Undergraduate Blog / Defining Your Babson

Not Goodbye, But See You Later

As I wrapped up my last day on the internship, I had many memories and experiences flash in my head throughout the day. It seemed as though that just yesterday, I was the “new kid” having to be taught how to do everything. Now, I was finishing up my last memorandum for the Congressman regarding H.R. 702.

While I’m extremely sad to leave all of the staffers and fellow interns, I’m also glad to have had the opportunity to serve as an intern for Congressman Boyle and the congressional district in which I live. Looking back on the three months I spent with the office, I can think of countless memories that brought both joy and fatigue. However, here are some of my most memorable moments:

The First Day

Just like a kid never forgets his first day of school or an athlete never forgets his first professional appearance, I will never forget my first day on the job. Wide-eyed and eager to get to work, I remember walking into the office severely over-dressed (that’s what happens after one year at Babson) and completely clueless as to what I would be doing. Much to my dismay, however, my first day on the job involved me completing the most menial and stereotypical intern tasks: cleaning and taking out the trash. I recall being so disappointed that I went home and actively searched for another internship. I was honestly scared that I had made the wrong decision in choosing to intern for Congressman Boyle. Fortunately for me, however, the first day turned out to be an anomaly as I got straight to work the next day.

Meeting Brendan

While interns working for large companies rarely get the pleasure of meeting their bosses, I had the opportunity to meet Congressman Brendan Boyle during my first event. The event was an awards ceremony held at a local school for Black-belt Taekwondo students. At this event, I even got to see the bossman in a Taekwondo uniform and black-belt! Although my interaction and conversation with him was certainly not a novel-length one, I was able to learn a lot more about his personality through the short interactions we did have. To this day, meeting Brendan sends chills down my spine! After all, he is one of the leaders of the Free World!

First Thank You

Part of job satisfaction is receiving praise and knowing that you did a good job. This is exactly what I felt when I received my first thank you email from a constituent. While the task itself was not one of extreme difficulty, the constituent’s genuine gratitude really made me want to do my best to help each and everyone one of my constituent cases.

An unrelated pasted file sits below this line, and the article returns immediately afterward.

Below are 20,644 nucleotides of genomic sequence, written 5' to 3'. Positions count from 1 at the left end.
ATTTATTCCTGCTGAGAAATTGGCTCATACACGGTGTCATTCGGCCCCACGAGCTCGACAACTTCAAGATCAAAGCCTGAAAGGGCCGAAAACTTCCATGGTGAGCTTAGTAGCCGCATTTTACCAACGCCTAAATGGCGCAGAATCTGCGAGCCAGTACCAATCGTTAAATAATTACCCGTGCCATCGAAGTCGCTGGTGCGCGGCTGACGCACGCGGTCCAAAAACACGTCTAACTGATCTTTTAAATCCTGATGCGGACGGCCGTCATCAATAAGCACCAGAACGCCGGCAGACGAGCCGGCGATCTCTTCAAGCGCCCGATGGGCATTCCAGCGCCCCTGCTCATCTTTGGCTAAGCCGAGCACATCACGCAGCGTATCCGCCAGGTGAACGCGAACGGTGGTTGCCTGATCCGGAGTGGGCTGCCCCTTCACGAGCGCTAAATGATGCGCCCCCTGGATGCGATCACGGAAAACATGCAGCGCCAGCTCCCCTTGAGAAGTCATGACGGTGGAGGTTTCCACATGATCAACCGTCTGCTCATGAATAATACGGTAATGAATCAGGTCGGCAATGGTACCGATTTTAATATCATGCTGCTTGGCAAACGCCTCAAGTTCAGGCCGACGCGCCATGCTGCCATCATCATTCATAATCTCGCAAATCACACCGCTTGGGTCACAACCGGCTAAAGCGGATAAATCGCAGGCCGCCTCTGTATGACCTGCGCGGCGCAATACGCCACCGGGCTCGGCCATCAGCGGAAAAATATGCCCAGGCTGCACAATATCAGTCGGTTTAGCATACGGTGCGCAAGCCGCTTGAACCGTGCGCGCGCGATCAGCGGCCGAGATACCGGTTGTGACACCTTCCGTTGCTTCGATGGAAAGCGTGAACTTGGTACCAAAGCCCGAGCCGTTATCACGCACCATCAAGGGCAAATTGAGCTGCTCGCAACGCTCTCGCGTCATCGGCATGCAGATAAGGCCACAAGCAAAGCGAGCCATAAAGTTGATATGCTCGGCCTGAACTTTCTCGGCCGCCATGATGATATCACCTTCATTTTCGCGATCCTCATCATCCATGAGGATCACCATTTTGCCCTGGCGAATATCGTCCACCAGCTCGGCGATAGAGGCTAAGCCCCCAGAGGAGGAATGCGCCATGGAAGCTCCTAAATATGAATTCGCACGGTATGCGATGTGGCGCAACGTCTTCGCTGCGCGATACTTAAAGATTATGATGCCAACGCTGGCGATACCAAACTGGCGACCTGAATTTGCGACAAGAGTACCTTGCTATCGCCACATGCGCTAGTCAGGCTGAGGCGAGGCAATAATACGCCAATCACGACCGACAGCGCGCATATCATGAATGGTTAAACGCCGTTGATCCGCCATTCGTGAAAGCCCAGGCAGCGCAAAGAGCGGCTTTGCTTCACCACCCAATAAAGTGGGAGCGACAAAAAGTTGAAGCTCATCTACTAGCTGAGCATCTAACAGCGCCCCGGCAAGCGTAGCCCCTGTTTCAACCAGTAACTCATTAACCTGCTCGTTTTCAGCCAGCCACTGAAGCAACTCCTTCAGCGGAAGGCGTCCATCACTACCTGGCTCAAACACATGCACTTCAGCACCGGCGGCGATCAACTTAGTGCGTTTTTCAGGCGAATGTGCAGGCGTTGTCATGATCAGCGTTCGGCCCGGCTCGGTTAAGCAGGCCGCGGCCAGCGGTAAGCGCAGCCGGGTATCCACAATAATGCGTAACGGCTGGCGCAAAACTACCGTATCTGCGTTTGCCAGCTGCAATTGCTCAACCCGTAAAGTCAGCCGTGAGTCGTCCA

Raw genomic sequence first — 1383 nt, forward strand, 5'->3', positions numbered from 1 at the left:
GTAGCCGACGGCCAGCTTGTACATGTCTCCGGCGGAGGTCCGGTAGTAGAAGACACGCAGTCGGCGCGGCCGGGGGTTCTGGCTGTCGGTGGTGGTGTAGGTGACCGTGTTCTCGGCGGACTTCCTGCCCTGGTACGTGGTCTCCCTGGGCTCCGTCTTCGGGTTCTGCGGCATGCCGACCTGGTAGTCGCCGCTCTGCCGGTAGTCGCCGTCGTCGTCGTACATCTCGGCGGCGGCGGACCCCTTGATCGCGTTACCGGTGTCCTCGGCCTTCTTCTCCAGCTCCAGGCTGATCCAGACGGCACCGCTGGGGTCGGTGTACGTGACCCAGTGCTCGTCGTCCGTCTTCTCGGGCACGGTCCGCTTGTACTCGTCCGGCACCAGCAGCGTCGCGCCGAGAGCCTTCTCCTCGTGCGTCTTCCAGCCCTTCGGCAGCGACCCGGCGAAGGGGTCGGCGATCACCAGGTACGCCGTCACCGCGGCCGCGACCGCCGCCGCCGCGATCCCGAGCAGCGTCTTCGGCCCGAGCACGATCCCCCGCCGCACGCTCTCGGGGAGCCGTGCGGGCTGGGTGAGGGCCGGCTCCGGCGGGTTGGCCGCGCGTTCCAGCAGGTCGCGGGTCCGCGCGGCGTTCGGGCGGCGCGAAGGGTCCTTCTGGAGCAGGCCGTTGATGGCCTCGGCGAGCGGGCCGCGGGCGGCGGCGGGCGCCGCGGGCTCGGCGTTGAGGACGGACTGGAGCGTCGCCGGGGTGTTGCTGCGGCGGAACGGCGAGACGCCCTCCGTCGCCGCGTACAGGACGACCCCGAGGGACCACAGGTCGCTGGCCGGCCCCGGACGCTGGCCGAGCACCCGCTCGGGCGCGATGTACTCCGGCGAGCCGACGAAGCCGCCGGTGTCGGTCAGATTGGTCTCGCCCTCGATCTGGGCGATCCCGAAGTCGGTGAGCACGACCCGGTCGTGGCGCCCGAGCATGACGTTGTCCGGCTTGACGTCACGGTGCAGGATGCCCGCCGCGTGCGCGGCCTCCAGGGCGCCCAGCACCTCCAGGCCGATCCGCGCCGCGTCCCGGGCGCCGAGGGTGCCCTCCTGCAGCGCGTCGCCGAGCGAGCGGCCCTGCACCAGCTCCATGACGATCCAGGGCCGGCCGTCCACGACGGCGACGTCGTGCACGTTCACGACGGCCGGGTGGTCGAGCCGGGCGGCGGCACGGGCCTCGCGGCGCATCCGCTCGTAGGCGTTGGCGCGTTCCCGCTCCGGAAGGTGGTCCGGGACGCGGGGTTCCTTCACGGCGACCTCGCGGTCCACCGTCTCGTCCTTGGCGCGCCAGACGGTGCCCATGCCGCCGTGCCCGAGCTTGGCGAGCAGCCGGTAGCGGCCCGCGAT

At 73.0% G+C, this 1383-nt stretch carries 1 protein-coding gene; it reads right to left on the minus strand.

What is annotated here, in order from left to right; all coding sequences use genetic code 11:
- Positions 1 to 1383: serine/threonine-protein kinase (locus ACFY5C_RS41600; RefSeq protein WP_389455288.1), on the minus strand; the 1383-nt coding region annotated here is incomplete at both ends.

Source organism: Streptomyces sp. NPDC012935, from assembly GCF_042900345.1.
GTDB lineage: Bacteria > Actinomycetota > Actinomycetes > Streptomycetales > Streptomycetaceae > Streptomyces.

4th of July

Probably one of the best times I had on the job was during Independence Day. As part of a congressional office, I had the opportunity to march in a couple of local parades with the congressman and other elected officials. Being able to throw candy out and seeing all of the people and staff members in a non-working environment really allowed me to have a good time. During one of the parades, I was even lucky enough to meet and connect with my 5th grade music teacher (what a small world it is!).

See You Later

Just like the first day of something is always memorable, so too is the last. Even when everyone had loads of work to do, they took the time out of their day to say goodbye and wish me good luck. Perhaps being around great people is what made my internship that much more memorable and enjoyable. While I left the office as an intern for the last time, I am sure that I will be back in the future as both a friend and constituent of Congressman Brendan Boyle.


While my work as an intern may be over, I will still be involved with the office as an off-site interpreter for Korean-speaking constituents. Because the 13th District of Pennsylvania is home to a healthy amount of Korean-Americans, I have volunteered to continue to assist the office in that way. While I worked as an unpaid intern, I feel that the amount of learning and experience I received along with the great people I was able to meet made the internship definitely worth my time. Not to mention the fact that I was able to work in the political realm, a field in which I have had deep interest for many years.